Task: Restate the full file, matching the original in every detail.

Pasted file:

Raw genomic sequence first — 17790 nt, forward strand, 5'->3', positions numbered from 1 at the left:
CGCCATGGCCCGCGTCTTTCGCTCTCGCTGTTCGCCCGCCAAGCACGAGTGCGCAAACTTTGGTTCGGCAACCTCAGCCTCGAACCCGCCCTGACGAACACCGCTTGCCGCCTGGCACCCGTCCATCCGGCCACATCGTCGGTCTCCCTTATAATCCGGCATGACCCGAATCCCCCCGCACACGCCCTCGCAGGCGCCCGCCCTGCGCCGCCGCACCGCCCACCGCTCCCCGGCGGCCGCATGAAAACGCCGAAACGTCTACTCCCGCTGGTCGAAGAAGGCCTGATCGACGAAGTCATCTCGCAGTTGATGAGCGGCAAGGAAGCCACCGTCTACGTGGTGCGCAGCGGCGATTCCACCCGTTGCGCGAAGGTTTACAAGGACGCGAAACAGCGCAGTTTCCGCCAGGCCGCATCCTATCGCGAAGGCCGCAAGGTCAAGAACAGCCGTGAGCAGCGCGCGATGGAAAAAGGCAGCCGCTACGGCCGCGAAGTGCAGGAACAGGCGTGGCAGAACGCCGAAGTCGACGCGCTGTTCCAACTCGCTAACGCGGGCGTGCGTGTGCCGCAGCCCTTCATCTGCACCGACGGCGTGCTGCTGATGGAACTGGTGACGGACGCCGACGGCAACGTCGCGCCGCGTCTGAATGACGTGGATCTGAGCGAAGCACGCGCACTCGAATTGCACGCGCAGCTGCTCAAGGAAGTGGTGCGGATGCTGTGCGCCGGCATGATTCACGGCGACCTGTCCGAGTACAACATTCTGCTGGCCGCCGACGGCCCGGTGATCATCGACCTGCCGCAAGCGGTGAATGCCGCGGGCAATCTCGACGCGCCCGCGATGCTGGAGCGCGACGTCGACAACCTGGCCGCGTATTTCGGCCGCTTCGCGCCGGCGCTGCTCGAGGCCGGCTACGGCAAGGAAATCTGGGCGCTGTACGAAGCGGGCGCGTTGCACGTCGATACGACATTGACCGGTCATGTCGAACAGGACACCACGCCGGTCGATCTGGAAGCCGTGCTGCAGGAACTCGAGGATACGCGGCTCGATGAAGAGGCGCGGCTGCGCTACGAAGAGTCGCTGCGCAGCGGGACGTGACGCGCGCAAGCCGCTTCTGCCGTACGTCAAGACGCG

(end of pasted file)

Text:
Raw genomic sequence first — 17790 nt, forward strand, 5'->3', positions numbered from 1 at the left:
CGCCATGGCCCGCGTCTTTCGCTCTCGCTGTTCGCCCGCCAAGCACGAGTGCGCAAACTTTGGTTCGGCAACCTCAGCCTCGAACCCGCCCTGACGAACACCGCTTGCCGCCTGGCACCCGTCCATCCGGCCACATCGTCGGTCTCCCTTATAATCCGGCATGACCCGAATCCCCCCGCACACGCCCTCGCAGGCGCCCGCCCTGCGCCGCCGCACCGCCCACCGCTCCCCGGCGGCCGCATGAAAACGCCGAAACGTCTACTCCCGCTGGTCGAAGAAGGCCTGATCGACGAAGTCATCTCGCAGTTGATGAGCGGCAAGGAAGCCACCGTCTACGTGGTGCGCAGCGGCGATTCCACCCGTTGCGCGAAGGTTTACAAGGACGCGAAACAGCGCAGTTTCCGCCAGGCCGCATCCTATCGCGAAGGCCGCAAGGTCAAGAACAGCCGTGAGCAGCGCGCGATGGAAAAAGGCAGCCGCTACGGCCGCGAAGTGCAGGAACAGGCGTGGCAGAACGCCGAAGTCGACGCGCTGTTCCAACTCGCTAACGCGGGCGTGCGTGTGCCGCAGCCCTTCATCTGCACCGACGGCGTGCTGCTGATGGAACTGGTGACGGACGCCGACGGCAACGTCGCGCCGCGTCTGAATGACGTGGATCTGAGCGAAGCACGCGCACTCGAATTGCACGCGCAGCTGCTCAAGGAAGTGGTGCGGATGCTGTGCGCCGGCATGATTCACGGCGACCTGTCCGAGTACAACATTCTGCTGGCCGCCGACGGCCCGGTGATCATCGACCTGCCGCAAGCGGTGAATGCCGCGGGCAATCTCGACGCGCCCGCGATGCTGGAGCGCGACGTCGACAACCTGGCCGCGTATTTCGGCCGCTTCGCGCCGGCGCTGCTCGAGGCCGGCTACGGCAAGGAAATCTGGGCGCTGTACGAAGCGGGCGCGTTGCACGTCGATACGACATTGACCGGTCATGTCGAACAGGACACCACGCCGGTCGATCTGGAAGCCGTGCTGCAGGAACTCGAGGATACGCGGCTCGATGAAGAGGCGCGGCTGCGCTACGAAGAGTCGCTGCGCAGCGGGACGTGACGCGCGCAAGCCGCTTCTGCCGTACGTCAAGACGCG